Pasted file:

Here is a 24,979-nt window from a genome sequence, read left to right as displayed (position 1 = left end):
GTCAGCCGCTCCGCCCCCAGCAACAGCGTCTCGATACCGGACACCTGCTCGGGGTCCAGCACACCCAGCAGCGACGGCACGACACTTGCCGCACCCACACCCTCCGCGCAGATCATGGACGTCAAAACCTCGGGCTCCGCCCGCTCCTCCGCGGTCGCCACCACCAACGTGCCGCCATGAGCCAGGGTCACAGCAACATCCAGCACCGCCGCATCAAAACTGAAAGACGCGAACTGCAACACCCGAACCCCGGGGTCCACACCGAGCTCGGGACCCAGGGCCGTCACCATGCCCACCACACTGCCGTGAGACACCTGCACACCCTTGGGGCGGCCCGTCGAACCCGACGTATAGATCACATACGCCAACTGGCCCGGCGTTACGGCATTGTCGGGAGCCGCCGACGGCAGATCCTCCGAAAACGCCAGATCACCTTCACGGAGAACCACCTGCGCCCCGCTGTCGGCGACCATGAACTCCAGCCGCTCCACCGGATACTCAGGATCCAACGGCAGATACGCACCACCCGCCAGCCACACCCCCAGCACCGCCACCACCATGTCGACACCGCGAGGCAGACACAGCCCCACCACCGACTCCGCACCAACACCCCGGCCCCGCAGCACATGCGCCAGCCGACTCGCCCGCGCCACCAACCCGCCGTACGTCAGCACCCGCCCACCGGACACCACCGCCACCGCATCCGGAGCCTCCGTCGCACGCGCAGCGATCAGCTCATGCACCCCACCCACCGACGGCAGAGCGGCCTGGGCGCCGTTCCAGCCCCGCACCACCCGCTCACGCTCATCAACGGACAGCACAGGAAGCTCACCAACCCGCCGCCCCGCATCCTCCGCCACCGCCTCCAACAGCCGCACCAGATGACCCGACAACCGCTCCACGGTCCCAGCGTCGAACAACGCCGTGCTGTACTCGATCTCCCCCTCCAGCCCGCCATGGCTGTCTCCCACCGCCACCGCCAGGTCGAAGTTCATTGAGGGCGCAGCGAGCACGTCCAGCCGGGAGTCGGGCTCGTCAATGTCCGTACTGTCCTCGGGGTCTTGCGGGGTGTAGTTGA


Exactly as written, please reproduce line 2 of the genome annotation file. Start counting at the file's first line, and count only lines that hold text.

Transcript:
GTCAGCCGCTCCGCCCCCAGCAACAGCGTCTCGATACCGGACACCTGCTCGGGGTCCAGCACACCCAGCAGCGACGGCACGACACTTGCCGCACCCACACCCTCCGCGCAGATCATGGACGTCAAAACCTCGGGCTCCGCCCGCTCCTCCGCGGTCGCCACCACCAACGTGCCGCCATGAGCCAGGGTCACAGCAACATCCAGCACCGCCGCATCAAAACTGAAAGACGCGAACTGCAACACCCGAACCCCGGGGTCCACACCGAGCTCGGGACCCAGGGCCGTCACCATGCCCACCACACTGCCGTGAGACACCTGCACACCCTTGGGGCGGCCCGTCGAACCCGACGTATAGATCACATACGCCAACTGGCCCGGCGTTACGGCATTGTCGGGAGCCGCCGACGGCAGATCCTCCGAAAACGCCAGATCACCTTCACGGAGAACCACCTGCGCCCCGCTGTCGGCGACCATGAACTCCAGCCGCTCCACCGGATACTCAGGATCCAACGGCAGATACGCACCACCCGCCAGCCACACCCCCAGCACCGCCACCACCATGTCGACACCGCGAGGCAGACACAGCCCCACCACCGACTCCGCACCAACACCCCGGCCCCGCAGCACATGCGCCAGCCGACTCGCCCGCGCCACCAACCCGCCGTACGTCAGCACCCGCCCACCGGACACCACCGCCACCGCATCCGGAGCCTCCGTCGCACGCGCAGCGATCAGCTCATGCACCCCACCCACCGACGGCAGAGCGGCCTGGGCGCCGTTCCAGCCCCGCACCACCCGCTCACGCTCATCAACGGACAGCACAGGAAGCTCACCAACCCGCCGCCCCGCATCCTCCGCCACCGCCTCCAACAGCCGCACCAGATGACCCGACAACCGCTCCACGGTCCCAGCGTCGAACAACGCCGTGCTGTACTCGATCTCCCCCTCCAGCCCGCCATGGCTGTCTCCCACCGCCACCGCCAGGTCGAAGTTCATTGAGGGCGCAGCGAGCACGTCCAGCCGGGAGTCGGGCTCGTCAATGTCCGTACTGTCCTCGGGGTCTTGCGGGGTGTAGTTGA